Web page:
Sexual politics at the gym. What does it say about human behavior?
March 9, 2011
Linking the following essay to advertising might be a stretch, but I believe one of the best exercises for copywriters is the study of human behavior. As it happens, the human behavior I’m about to talk about involves copious amounts of stretching and exercise. So, kismet!
I try and work out for at least one hour a day. (Yes, it’s an addiction but it’s a healthier one than those it replaced. Trust me.) My passion has put me in gyms, clubs and spas all over the world, whether on vacation or for business. Currently, I belong to the Equinox Fitness Club in Chicago.
This is what I’ve noticed: men work out alone and women take classes. I know it seems like a small observation. If the numbers weren’t so staggeringly one-sided I wouldn’t be writing about it at all. Yet, in every class at Equinox –and there are many- every single attendee is female. They are old, they are young; some are fit and some are not. But, save for one of the instructors, they are all women.
Conversely, just about every man in the club (including me) works out by himself. Usually, on the machines or free weights.
This is not a coincidence. As it relates to the sexes, there must be some insight into human behavior. But what? Could it be that women feel more comfortable in groups than men? If so, why? And what of men? Why do we prefer exercising alone? If nothing else, this dichotomy debunks the popular myth that health clubs are pick up joints, otherwise wouldn’t men and women prefer getting sweaty together?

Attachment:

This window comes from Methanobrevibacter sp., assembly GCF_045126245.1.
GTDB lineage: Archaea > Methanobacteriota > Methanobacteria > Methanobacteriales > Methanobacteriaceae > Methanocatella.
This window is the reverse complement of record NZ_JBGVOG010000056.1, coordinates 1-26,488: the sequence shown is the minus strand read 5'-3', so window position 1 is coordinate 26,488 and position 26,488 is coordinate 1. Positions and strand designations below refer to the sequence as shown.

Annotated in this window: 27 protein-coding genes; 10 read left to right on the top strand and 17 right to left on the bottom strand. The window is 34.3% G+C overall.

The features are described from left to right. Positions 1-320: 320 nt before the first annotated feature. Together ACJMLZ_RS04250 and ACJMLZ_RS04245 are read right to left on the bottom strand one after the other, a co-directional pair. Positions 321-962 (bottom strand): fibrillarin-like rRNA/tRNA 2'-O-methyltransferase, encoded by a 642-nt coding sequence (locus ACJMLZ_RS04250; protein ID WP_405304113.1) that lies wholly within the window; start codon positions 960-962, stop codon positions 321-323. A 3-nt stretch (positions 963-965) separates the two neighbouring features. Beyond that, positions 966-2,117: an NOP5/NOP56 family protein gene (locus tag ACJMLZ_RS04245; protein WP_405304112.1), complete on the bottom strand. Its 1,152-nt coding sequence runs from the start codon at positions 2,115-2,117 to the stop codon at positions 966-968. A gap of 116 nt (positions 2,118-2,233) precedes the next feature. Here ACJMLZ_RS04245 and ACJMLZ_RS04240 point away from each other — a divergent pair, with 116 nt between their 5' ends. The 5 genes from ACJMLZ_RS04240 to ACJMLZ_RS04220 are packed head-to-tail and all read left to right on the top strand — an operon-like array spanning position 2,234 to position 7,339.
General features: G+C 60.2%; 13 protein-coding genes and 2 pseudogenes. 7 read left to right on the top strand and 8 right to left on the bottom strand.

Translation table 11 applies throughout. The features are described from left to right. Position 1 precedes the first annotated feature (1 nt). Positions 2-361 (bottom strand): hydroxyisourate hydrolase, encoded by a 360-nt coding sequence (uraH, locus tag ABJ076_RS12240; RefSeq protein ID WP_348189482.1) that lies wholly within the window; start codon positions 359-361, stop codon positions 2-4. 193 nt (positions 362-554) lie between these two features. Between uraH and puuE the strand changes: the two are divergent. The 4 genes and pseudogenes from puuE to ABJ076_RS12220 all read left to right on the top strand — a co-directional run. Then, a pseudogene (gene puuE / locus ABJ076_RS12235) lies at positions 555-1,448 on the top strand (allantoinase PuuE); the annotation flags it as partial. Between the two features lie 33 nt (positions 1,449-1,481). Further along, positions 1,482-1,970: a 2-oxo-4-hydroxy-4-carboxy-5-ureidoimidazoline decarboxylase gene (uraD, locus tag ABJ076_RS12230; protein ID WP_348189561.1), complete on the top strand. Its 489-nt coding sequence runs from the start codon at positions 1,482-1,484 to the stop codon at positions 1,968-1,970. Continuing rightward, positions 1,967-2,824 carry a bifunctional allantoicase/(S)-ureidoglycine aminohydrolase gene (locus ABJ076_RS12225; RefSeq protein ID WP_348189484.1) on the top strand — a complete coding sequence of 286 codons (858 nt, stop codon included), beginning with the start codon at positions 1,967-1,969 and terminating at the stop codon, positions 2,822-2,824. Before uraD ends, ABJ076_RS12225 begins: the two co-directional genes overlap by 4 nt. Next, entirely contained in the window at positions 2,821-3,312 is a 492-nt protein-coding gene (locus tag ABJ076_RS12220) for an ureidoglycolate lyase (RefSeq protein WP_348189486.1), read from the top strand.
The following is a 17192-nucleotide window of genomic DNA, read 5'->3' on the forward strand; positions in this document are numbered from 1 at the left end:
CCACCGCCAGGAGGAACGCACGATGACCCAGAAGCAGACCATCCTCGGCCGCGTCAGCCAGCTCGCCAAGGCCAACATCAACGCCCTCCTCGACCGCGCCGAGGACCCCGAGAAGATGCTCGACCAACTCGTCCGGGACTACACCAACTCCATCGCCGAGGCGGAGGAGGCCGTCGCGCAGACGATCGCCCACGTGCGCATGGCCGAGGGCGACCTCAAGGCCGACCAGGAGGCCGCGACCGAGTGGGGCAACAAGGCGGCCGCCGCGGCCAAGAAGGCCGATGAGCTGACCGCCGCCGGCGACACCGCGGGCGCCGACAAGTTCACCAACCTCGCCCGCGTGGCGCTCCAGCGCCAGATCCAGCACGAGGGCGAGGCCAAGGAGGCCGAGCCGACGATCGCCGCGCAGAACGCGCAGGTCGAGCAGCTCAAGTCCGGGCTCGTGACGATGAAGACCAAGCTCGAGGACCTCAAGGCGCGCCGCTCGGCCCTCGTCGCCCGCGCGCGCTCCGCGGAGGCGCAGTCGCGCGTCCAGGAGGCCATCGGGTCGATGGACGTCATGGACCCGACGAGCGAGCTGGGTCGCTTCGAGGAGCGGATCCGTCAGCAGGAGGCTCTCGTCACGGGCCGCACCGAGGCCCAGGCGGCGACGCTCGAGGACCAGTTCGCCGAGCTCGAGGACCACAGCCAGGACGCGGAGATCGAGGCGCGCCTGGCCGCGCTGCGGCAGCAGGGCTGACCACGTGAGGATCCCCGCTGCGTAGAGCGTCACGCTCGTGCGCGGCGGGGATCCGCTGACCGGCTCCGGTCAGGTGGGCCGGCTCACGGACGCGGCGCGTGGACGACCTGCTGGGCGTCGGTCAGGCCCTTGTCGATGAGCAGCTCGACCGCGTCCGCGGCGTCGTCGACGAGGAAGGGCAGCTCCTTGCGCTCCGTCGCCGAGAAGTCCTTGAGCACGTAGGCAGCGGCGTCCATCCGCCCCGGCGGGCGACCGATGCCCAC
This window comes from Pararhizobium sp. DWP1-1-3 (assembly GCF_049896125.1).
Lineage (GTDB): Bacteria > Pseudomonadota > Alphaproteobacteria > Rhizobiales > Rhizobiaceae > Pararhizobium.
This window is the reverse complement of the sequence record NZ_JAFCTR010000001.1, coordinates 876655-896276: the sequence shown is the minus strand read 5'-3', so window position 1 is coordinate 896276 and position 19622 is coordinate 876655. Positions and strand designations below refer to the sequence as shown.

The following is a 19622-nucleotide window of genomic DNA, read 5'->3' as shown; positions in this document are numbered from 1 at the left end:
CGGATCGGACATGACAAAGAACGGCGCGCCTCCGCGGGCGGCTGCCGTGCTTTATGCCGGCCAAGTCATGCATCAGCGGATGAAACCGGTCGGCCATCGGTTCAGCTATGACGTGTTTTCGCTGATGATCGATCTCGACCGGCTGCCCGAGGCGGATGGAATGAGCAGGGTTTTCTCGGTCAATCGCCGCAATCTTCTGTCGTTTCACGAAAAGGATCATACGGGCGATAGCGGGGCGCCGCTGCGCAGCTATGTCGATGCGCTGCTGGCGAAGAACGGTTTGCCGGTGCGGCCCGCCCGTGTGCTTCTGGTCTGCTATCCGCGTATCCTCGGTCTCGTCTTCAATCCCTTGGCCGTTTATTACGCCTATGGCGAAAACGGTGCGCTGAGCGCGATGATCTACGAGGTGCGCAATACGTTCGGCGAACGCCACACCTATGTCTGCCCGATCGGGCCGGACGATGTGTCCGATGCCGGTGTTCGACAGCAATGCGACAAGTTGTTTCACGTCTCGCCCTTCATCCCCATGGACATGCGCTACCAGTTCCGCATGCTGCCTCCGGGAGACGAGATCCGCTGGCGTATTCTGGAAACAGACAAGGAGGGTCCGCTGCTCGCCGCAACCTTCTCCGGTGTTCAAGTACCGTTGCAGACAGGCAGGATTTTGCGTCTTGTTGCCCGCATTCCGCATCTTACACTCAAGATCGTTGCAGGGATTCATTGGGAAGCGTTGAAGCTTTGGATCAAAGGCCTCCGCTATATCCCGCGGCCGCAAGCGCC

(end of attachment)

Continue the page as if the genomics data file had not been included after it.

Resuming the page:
Digging deeper, I wonder if these distinctive behaviors are markers for both genders. Men have always identified with the lone wolf. We have James Dean. The Marlboro Man. Even the Terminator. Men find something timeless and appealing to the rogue iconoclast. We always have. Clint Eastwood and Rambo acted alone. The darker the persona the more we relate. Look at Don Draper.
Necessarily, then, this would have women identifying with groups. Which they do: Charlie’s Angels. Mean Girls. The Real Housewives of… But women also have their share of individual icons: Amelia Earhart. La Femme Nikita. Even Flo, the Progressive Insurance gal. Like Don, On Mad Men Betty plays a lone wolf, albeit a pluckier less “manly” version. But still, she’s no “agency Betty” or anybody’s fool.
Lord knows men play on teams. Fight on battlefield’s together. Make asses of themselves in fraternities. We can relate to a band of brothers.
So, why is it that women almost universally work out in groups and men don’t? I believe it has more to do with each gender’s willingness to ask for help. In other words, the same psychology that makes so many men reluctant to ask for directions is also what keeps us out of those gym classes. Ironically, it is a defect of character (as opposed to a hallmark) but the stoic problem solver is too ingrained in our masculinity for us to behave otherwise. We consider it feminine asking for help. Especially at the gym, where our physical manhood is on display. In general, women don’t have this problem. They take comfort in unity or are at least motivated by it.
A long time ago my father told me that if I wanted to be a good copywriter I should take psychology courses (along with creative writing) in college. That and work in a bar. Good advice. Observing human behavior (the patterns and distinctions) helps marketing men and women market to men and women.
On the other hand, maybe I need to keep my eyes on the prize and not on all the kickboxing girls in yoga pants.